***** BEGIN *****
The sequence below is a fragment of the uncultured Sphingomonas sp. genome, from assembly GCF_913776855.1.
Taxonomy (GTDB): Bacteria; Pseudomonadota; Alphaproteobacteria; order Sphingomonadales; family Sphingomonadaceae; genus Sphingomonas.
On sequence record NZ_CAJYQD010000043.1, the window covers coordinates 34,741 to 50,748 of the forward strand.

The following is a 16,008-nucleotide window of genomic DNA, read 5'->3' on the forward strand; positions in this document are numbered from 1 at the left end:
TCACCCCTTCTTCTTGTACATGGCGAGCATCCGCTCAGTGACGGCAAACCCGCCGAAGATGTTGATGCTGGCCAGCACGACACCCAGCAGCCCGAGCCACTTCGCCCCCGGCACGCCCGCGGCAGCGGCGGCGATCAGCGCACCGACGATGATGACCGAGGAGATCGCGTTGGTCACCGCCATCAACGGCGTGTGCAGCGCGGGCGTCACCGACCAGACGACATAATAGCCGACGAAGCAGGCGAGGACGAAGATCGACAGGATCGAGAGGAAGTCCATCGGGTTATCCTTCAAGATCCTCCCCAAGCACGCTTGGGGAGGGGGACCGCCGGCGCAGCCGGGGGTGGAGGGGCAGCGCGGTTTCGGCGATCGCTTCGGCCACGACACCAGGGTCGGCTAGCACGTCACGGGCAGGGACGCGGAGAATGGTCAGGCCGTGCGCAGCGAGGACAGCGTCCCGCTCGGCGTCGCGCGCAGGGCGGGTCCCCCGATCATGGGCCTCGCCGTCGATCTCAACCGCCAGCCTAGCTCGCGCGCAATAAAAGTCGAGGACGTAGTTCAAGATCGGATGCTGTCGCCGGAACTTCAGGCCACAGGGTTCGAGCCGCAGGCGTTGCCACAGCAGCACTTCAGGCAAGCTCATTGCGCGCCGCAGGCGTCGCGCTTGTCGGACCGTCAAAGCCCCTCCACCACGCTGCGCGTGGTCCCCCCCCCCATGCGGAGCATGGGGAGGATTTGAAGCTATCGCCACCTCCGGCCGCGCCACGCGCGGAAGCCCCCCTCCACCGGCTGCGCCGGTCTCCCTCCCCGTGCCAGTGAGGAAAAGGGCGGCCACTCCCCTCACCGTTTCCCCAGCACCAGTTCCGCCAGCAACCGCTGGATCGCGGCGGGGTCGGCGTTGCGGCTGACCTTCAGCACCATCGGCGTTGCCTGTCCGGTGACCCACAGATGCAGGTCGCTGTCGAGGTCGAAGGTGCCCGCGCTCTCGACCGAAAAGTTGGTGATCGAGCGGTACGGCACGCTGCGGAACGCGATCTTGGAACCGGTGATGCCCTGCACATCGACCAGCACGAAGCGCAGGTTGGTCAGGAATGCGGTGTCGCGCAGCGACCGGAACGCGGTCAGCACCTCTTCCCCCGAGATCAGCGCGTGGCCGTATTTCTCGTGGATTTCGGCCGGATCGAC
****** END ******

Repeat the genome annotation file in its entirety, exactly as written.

The sequence below is a fragment of the uncultured Sphingomonas sp. genome, from assembly GCF_913776855.1.
Taxonomy (GTDB): Bacteria; Pseudomonadota; Alphaproteobacteria; order Sphingomonadales; family Sphingomonadaceae; genus Sphingomonas.
On sequence record NZ_CAJYQD010000043.1, the window covers coordinates 34,741 to 50,748 of the forward strand.

The following is a 16,008-nucleotide window of genomic DNA, read 5'->3' on the forward strand; positions in this document are numbered from 1 at the left end:
TCACCCCTTCTTCTTGTACATGGCGAGCATCCGCTCAGTGACGGCAAACCCGCCGAAGATGTTGATGCTGGCCAGCACGACACCCAGCAGCCCGAGCCACTTCGCCCCCGGCACGCCCGCGGCAGCGGCGGCGATCAGCGCACCGACGATGATGACCGAGGAGATCGCGTTGGTCACCGCCATCAACGGCGTGTGCAGCGCGGGCGTCACCGACCAGACGACATAATAGCCGACGAAGCAGGCGAGGACGAAGATCGACAGGATCGAGAGGAAGTCCATCGGGTTATCCTTCAAGATCCTCCCCAAGCACGCTTGGGGAGGGGGACCGCCGGCGCAGCCGGGGGTGGAGGGGCAGCGCGGTTTCGGCGATCGCTTCGGCCACGACACCAGGGTCGGCTAGCACGTCACGGGCAGGGACGCGGAGAATGGTCAGGCCGTGCGCAGCGAGGACAGCGTCCCGCTCGGCGTCGCGCGCAGGGCGGGTCCCCCGATCATGGGCCTCGCCGTCGATCTCAACCGCCAGCCTAGCTCGCGCGCAATAAAAGTCGAGGACGTAGTTCAAGATCGGATGCTGTCGCCGGAACTTCAGGCCACAGGGTTCGAGCCGCAGGCGTTGCCACAGCAGCACTTCAGGCAAGCTCATTGCGCGCCGCAGGCGTCGCGCTTGTCGGACCGTCAAAGCCCCTCCACCACGCTGCGCGTGGTCCCCCCCCCCATGCGGAGCATGGGGAGGATTTGAAGCTATCGCCACCTCCGGCCGCGCCACGCGCGGAAGCCCCCCTCCACCGGCTGCGCCGGTCTCCCTCCCCGTGCCAGTGAGGAAAAGGGCGGCCACTCCCCTCACCGTTTCCCCAGCACCAGTTCCGCCAGCAACCGCTGGATCGCGGCGGGGTCGGCGTTGCGGCTGACCTTCAGCACCATCGGCGTTGCCTGTCCGGTGACCCACAGATGCAGGTCGCTGTCGAGGTCGAAGGTGCCCGCGCTCTCGACCGAAAAGTTGGTGATCGAGCGGTACGGCACGCTGCGGAACGCGATCTTGGAACCGGTGATGCCCTGCACATCGACCAGCACGAAGCGCAGGTTGGTCAGGAATGCGGTGTCGCGCAGCGACCGGAACGCGGTCAGCACCTCTTCCCCCGAGATCAGCGCGTGGCCGTATTTCTCGTGGATTTCGGCCGGATCGAC